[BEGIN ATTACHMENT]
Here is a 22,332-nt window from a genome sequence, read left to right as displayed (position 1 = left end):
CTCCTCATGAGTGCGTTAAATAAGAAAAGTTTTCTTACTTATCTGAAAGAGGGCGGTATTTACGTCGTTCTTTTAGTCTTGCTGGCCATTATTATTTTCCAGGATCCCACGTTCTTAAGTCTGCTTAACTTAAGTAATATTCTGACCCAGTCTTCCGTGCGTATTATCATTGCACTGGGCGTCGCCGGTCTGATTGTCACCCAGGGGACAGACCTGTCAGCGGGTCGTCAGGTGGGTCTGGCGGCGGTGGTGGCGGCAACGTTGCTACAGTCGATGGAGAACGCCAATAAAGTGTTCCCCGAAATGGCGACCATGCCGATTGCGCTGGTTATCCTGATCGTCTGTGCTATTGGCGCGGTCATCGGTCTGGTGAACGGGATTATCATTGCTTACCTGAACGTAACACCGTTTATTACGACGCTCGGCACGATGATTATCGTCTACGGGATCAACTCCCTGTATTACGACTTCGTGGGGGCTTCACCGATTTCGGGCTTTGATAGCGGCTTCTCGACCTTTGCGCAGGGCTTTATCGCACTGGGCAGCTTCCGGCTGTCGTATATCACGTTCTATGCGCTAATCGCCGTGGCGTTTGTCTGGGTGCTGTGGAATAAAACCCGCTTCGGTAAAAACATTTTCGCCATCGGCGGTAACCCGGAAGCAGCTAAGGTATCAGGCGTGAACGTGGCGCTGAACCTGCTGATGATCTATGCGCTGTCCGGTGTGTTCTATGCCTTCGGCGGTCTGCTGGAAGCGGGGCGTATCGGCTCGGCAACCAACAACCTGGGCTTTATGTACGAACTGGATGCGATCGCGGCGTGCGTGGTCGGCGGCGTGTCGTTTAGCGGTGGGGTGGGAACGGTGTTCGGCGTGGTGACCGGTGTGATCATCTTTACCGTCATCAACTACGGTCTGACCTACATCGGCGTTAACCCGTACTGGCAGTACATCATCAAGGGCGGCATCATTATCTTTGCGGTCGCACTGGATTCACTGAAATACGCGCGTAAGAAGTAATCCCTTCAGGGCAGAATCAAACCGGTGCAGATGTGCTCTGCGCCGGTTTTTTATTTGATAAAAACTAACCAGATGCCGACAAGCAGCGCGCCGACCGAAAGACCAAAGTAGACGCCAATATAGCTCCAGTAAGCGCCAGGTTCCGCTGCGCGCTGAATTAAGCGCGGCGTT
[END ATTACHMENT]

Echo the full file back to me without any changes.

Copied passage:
Here is a 22,332-nt window from a genome sequence, read left to right as displayed (position 1 = left end):
CTCCTCATGAGTGCGTTAAATAAGAAAAGTTTTCTTACTTATCTGAAAGAGGGCGGTATTTACGTCGTTCTTTTAGTCTTGCTGGCCATTATTATTTTCCAGGATCCCACGTTCTTAAGTCTGCTTAACTTAAGTAATATTCTGACCCAGTCTTCCGTGCGTATTATCATTGCACTGGGCGTCGCCGGTCTGATTGTCACCCAGGGGACAGACCTGTCAGCGGGTCGTCAGGTGGGTCTGGCGGCGGTGGTGGCGGCAACGTTGCTACAGTCGATGGAGAACGCCAATAAAGTGTTCCCCGAAATGGCGACCATGCCGATTGCGCTGGTTATCCTGATCGTCTGTGCTATTGGCGCGGTCATCGGTCTGGTGAACGGGATTATCATTGCTTACCTGAACGTAACACCGTTTATTACGACGCTCGGCACGATGATTATCGTCTACGGGATCAACTCCCTGTATTACGACTTCGTGGGGGCTTCACCGATTTCGGGCTTTGATAGCGGCTTCTCGACCTTTGCGCAGGGCTTTATCGCACTGGGCAGCTTCCGGCTGTCGTATATCACGTTCTATGCGCTAATCGCCGTGGCGTTTGTCTGGGTGCTGTGGAATAAAACCCGCTTCGGTAAAAACATTTTCGCCATCGGCGGTAACCCGGAAGCAGCTAAGGTATCAGGCGTGAACGTGGCGCTGAACCTGCTGATGATCTATGCGCTGTCCGGTGTGTTCTATGCCTTCGGCGGTCTGCTGGAAGCGGGGCGTATCGGCTCGGCAACCAACAACCTGGGCTTTATGTACGAACTGGATGCGATCGCGGCGTGCGTGGTCGGCGGCGTGTCGTTTAGCGGTGGGGTGGGAACGGTGTTCGGCGTGGTGACCGGTGTGATCATCTTTACCGTCATCAACTACGGTCTGACCTACATCGGCGTTAACCCGTACTGGCAGTACATCATCAAGGGCGGCATCATTATCTTTGCGGTCGCACTGGATTCACTGAAATACGCGCGTAAGAAGTAATCCCTTCAGGGCAGAATCAAACCGGTGCAGATGTGCTCTGCGCCGGTTTTTTATTTGATAAAAACTAACCAGATGCCGACAAGCAGCGCGCCGACCGAAAGACCAAAGTAGACGCCAATATAGCTCCAGTAAGCGCCAGGTTCCGCTGCGCGCTGAATTAAGCGCGGCGTT